To open the discussion the speaker provided the audience with background information regarding the CRS program and how profound their effect truly is. Catholic Relief Services staffs over 5000 individuals in over 100 countries and aids in disaster relief, development of impoverished countries, and the AIDS Relief effort. The Catholic Church created the group after WWII in hope of helping return refugees to their homes and providing humanitarian assistance in the war ravaged nations. Originally there were no plans to continue the service organization, but their success brought new horizons. Currently CRS is the world leader in AIDS help programming and now devotes a huge focus on the relief effort. For instance, CRS has over 250 AIDS/HIV projects in 52 countries and has spent 120 million dollars in aid in hope of ending the epidemic. This epidemic, as she explained, is one that affects over 33 million worldwide.
While all the statistics provided shocking evidence of the real magnitude of the epidemic, what really made me interested in the program was the modest request for us to make a difference. The simple plan of action she asked of us was to pray, learn, act, and give. She presented this idea in a way that explained anything we do to aid the effort is a step in the right direction. Additionally she explained the U.S. initiative PEPFAR provided over 15 billion dollars in aid from 2003 to 2008, but with this five-year strategy needing to be renewed in 2009 she asked for us to sign up to push for the passing of the legislation of the new plan. This provided me a way to make a difference in a seemingly overwhelming epidemic and has made me even more interested in helping this organization. So immediately following the presentation I felt it would be a disservice to all those in need if I did not take action and join the CRS legislative network. I also plan to donate money to the effort in Boulder tomorrow because the presentation was truly and eye-opener.
For me the experience of the presentation was one that I am glad I was apart of because not only did I gain an awful lot of knowledge regarding the AIDS/HIV affect on our world, but additionally how I could carry out the Jesuit ideals and do anything I could to aid this worthy cause.
On November 24, I attended the PBS documentary Race: The Power of an Illusion. This film was very educational and brought up many points and ideas that seem obvious to us, but are often forgotten. This film is important in our current time, because of the events of the election and constant efforts to stop and prevent racism. Also it is unbelievable to think of the level of racism that actually does exist. This reminded me of the Invisible Children documentary that I saw only a few weeks ago. It is something we are all aware of and know that such events takes place every day, but when we watch such a film we are really moved. It had a strong impact on me because we see the effects of people’s attitudes and we become inspired to do something about it.
Although I had previously known many facts about racism, it was still an eye opening film for me. I grew up in a town where pretty much everyone is just like me. There were a few kids I remember in elementary school who were from other countries and they were ridiculed because they were not just like everyone else. I was not one of the kids who ridiculed anyone, but I also didn’t do anything to stop it. Looking back on it now, there really is no difference between those kids and me. It is awful that because of skin color or traditions, or an accent someone can be tormented so much. I wish that I could go back and stand up for the kids who were made fun of. I am just as guilty for not standing up for them as the kids who laughed and poked fun. After seeing the video and growing up quite a bit, I would be one of the first people to stand up for a person suffering as a victim of racism.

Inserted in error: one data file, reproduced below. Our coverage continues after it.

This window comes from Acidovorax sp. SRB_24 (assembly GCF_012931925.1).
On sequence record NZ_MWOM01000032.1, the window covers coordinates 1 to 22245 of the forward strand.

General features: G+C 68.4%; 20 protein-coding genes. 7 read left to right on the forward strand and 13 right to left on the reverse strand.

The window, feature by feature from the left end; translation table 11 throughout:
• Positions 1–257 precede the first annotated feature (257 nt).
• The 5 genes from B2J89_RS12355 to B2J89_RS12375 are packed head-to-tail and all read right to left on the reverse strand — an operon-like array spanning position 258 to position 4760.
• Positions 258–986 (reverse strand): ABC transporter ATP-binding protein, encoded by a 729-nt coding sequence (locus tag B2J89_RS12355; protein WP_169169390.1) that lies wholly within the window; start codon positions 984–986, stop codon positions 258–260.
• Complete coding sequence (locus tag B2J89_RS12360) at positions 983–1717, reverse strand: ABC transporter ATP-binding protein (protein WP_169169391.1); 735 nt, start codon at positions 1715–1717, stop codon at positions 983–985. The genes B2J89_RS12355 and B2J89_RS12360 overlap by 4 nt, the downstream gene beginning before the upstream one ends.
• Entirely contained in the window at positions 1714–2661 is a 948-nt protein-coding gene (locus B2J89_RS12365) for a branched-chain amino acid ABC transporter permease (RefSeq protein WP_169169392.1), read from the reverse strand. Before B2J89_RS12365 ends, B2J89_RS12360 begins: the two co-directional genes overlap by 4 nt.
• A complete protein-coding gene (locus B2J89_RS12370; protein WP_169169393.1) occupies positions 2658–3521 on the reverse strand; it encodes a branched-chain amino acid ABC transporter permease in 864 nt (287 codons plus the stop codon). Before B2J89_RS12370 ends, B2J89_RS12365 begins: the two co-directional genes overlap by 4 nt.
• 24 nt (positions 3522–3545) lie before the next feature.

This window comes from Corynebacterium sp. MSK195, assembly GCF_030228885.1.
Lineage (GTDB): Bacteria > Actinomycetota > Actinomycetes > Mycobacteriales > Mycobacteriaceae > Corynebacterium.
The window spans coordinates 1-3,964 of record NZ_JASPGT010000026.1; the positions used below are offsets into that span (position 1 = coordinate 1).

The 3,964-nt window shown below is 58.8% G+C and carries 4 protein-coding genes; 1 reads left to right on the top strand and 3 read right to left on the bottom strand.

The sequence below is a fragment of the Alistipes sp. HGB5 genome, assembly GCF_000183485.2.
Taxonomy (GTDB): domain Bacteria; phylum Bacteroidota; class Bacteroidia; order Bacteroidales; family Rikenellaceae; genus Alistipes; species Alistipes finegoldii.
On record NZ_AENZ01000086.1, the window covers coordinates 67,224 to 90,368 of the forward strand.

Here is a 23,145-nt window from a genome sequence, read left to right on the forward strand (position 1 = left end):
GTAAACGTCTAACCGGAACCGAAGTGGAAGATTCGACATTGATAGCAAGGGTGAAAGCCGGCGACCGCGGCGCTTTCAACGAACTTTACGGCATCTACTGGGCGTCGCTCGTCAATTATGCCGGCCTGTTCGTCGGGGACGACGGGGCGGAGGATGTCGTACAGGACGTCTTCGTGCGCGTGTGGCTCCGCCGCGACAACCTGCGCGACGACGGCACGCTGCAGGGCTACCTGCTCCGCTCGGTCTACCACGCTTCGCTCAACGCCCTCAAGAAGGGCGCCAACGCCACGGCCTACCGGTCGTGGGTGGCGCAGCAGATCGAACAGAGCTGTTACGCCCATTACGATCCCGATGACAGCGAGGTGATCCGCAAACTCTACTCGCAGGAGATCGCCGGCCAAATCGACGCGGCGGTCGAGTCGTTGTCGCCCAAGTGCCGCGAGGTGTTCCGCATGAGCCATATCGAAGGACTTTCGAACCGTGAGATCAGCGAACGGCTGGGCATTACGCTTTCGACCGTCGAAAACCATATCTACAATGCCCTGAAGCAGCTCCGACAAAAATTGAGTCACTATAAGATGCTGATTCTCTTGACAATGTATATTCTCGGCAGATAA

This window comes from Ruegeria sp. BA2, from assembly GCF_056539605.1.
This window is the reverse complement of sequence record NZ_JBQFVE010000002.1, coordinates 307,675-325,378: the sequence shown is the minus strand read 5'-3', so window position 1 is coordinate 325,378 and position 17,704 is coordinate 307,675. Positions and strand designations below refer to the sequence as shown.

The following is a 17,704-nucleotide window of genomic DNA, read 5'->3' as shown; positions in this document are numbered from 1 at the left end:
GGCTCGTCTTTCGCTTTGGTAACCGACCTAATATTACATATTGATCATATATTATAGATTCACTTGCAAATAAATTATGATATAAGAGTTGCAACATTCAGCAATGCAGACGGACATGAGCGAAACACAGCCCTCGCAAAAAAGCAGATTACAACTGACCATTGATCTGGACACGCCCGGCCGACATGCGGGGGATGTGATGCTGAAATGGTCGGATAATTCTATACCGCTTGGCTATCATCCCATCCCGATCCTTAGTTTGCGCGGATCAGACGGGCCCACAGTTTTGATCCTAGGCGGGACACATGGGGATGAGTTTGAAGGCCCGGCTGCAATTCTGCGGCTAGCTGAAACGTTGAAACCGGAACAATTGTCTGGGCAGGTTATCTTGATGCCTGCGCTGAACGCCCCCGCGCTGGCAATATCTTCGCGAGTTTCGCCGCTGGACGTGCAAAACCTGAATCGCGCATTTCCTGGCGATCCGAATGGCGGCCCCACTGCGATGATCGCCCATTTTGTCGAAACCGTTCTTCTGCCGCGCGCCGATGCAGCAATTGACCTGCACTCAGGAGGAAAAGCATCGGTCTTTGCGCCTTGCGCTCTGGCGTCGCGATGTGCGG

A film about racism is extremely relevant to our lives in Baltimore. It is almost impossible to go off campus without seeing member of many races. There are people who fit and don’t fit the most common stereotypes, but if we all followed the ideas of these stereotypes we would live in hatred and in fear. The video showed how important it is for us to get past this and see people for whom they really are.
This idea of hatred, confusion, treating people badly, and caring about who a person truly is relates to Twelfth Night by William Shakespeare. The deception in this play shows that people are not necessarily what they seem. It is that common saying, “Don’t judge a book by its cover.” Prior to the characters realizing this they base their relationships on lies and superficial external traits. In the end it turns out that some people aren’t what they appear and we should give them a chance without any original judgment. It also shows that just because someone is like you in color and tradition does not mean that you will necessarily like them. Although the play does not directly address racism is addresses the ideas of judgment of character based in appearance. The play does illustrate sexism which can be very closely compared to racism. Sexism is the reason for much of the confusion; it is the reason that Viola is dressed as a man. This play does indirectly relate to the PBS documentary.